In the center of the floor I chalked out the lines of a huge and very fat rat. Next, with some help from Byron, as all the students of Hodge Hall watched, we painted the rat’s body and outlined his eyes, ears, and mouth in black paint and then outlined his body as well. A black rat hole was painted on the wall at floor level. And thus what only later was dubbed Ratus was completely manifested on the basement floor that night, to the cheers of the multitudes and to my utter amazement.

One of our fellow students was from Korea, and he was fascinated with this revolutionary protest. He added the Rat to the Korean lexicon as “The Glate Lat.”

What Happened Next

The next morning all hell broke loose. Tom Bryan showed up at seven o’clock in the morning and started screaming about who had ruined his newly painted floor. He screamed until he was sure President James Iley McCord, the most august, powerful, and intelligent man any of us had ever known, was in his office. Everyone at the Seminary called him Dr. McCord. His persona was so powerful that when he retired, one faculty member, it was reported, attempted to put things on a more familiar level: “As Dr. McCord retires, many of us would like to call him by his first name. So today I will begin…Dr., we will miss you greatly!”

As Tom Bryan steamed into the office of the great man, Dr. McCord could hardly believe his ears. A protest at Princeton Seminary, the most prestigious seminary in America? Tom convinced McCord that this indeed was a protest and an unjust one at that—THERE WERE NO RATS IN ANY BUILDINGS MANAGED BY TOM BRYAN. EVER. PERIOD.

Shortly thereafter Randy Nichols was summoned to the President’s Office. Tom Bryan checked out the walls, and later that summer Ratus disappeared. But the Great Rat, having once manifested himself, promised to come again to this basement canvas, at a time when all would be surprised, including those vigilant folk who were constantly on guard for him. True to his word, the Rat appeared at the beginning of the following fall term. Later incarnations included the pseudo-Latin words “Illegitimi Non Carborundum,” translated loosely as “Don’t let the bastards grind you down.” And it became clear to all that he was here to stay.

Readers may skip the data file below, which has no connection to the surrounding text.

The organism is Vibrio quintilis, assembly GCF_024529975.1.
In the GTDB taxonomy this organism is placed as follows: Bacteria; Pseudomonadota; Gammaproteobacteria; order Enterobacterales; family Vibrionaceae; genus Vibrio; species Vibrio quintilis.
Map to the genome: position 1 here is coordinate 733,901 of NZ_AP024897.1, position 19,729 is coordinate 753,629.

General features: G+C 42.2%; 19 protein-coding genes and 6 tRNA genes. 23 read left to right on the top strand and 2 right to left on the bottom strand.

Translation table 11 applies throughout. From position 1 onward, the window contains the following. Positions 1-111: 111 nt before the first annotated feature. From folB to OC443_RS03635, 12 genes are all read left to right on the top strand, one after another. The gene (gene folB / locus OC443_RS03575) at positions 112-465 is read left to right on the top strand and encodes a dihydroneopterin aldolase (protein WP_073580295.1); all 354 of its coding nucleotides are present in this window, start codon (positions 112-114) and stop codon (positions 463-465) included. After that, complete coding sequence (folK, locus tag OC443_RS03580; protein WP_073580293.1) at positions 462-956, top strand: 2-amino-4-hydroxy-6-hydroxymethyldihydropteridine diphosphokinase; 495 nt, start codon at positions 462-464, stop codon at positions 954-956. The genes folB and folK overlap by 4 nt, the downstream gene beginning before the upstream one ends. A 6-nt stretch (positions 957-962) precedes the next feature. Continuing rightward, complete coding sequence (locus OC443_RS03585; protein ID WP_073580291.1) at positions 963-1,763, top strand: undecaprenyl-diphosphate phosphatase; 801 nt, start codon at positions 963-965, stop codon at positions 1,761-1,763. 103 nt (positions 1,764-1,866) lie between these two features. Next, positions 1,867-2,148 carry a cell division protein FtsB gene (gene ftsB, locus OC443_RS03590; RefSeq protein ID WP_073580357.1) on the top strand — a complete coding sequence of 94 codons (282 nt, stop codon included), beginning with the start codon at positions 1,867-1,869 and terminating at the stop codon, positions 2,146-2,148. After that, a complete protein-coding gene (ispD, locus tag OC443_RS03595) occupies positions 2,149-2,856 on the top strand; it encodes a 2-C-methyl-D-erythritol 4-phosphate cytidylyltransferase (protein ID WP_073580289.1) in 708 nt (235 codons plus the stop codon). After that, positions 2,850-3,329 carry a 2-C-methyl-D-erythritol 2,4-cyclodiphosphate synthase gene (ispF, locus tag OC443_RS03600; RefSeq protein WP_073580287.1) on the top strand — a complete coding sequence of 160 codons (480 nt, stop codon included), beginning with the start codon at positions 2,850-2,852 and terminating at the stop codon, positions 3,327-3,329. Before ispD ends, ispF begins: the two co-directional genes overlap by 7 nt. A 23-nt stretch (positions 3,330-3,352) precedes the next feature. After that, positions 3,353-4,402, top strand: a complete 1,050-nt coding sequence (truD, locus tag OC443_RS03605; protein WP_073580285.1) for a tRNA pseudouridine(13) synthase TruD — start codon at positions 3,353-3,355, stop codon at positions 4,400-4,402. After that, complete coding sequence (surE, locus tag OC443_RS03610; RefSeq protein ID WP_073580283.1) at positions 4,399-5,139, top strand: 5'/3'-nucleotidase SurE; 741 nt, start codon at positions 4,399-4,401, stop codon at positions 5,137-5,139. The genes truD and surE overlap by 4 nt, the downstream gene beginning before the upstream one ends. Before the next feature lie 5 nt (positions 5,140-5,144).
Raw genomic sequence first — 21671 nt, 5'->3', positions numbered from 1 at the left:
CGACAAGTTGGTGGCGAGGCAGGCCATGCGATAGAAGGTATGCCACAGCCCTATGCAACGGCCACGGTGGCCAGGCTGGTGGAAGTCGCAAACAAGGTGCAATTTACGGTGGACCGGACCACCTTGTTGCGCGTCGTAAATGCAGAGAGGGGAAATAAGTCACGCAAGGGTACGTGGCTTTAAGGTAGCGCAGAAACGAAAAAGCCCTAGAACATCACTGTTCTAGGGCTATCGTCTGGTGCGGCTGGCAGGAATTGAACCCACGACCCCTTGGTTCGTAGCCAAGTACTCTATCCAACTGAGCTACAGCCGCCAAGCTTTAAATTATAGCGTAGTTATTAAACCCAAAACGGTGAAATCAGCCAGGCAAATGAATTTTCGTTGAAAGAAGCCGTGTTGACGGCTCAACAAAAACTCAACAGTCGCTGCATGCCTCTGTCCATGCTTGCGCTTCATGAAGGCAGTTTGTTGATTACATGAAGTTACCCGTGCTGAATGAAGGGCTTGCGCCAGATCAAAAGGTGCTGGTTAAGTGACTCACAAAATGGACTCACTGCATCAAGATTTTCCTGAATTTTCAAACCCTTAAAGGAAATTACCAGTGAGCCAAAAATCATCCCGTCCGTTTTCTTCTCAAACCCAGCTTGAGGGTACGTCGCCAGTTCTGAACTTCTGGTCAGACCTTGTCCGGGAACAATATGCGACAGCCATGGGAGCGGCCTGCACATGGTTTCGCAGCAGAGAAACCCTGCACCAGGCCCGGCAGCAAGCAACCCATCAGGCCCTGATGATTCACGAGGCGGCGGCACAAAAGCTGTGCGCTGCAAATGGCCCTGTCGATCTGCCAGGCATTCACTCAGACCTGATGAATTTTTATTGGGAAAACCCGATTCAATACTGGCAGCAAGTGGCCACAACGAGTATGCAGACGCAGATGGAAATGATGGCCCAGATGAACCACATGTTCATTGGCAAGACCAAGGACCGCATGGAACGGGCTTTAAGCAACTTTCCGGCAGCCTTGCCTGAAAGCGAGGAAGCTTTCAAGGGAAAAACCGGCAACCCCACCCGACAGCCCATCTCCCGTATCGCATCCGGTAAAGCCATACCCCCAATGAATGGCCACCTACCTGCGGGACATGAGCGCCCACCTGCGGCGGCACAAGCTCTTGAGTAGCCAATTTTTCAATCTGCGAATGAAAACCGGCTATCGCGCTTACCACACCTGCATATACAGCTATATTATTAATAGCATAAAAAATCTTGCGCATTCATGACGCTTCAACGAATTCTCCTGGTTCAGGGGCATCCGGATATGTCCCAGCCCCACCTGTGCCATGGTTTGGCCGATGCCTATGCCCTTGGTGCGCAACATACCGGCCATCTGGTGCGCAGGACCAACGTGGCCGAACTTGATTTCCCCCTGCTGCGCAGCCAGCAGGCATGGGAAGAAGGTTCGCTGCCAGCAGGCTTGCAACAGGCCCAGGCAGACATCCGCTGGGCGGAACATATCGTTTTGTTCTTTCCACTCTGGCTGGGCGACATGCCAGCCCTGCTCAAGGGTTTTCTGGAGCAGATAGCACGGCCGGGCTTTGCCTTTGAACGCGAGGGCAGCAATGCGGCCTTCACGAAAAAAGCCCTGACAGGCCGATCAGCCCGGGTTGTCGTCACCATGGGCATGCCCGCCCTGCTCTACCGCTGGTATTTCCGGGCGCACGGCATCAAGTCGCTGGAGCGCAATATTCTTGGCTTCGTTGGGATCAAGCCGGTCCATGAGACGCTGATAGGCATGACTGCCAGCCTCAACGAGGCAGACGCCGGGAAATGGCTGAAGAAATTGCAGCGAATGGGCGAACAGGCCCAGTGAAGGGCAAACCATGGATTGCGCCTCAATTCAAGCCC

Ten years passed before my first return to the Seminary in 1977. Of course, the first thing I wanted to see was if Ratus was still there. Well, he was and he wasn’t. There was a painting on the floor…but it was a male and a female rat, standing on their hind legs, dressed in Princeton graduation gowns and holding diplomas, and underneath, the inscription, Ratus XI. Whoa…heavy duty changes. The Great Rat had been embraced by the institution, and in so doing he became completely unrecognizable to his creator.

And so he continued to change. Each year a new graduating class painted their own interpretation of Ratus on the basement floor of Hodge. To each class he had a different meaning, and none reflected his original design or purpose. There’s a clue here about the origins of Christianity.

Charles (Chuck) Robison, Class of 1967, recently retired as a Protestant chaplain at the United Nations, and as pastor of Christ Presbyterian Church in Telluride, Colorado. He and his wife, Karen, now live in Austin, Texas, where they have two weekly radio shows titled “What If It Really Works: A Practical Guide to Spirituality,” one on NPR in Telluride and one on the web. They are associated with the Unity Church of the Hills in Austin.

Editors’ note: Send us your memories of Ratus, and photos or descriptions of what he looked like when you were a student.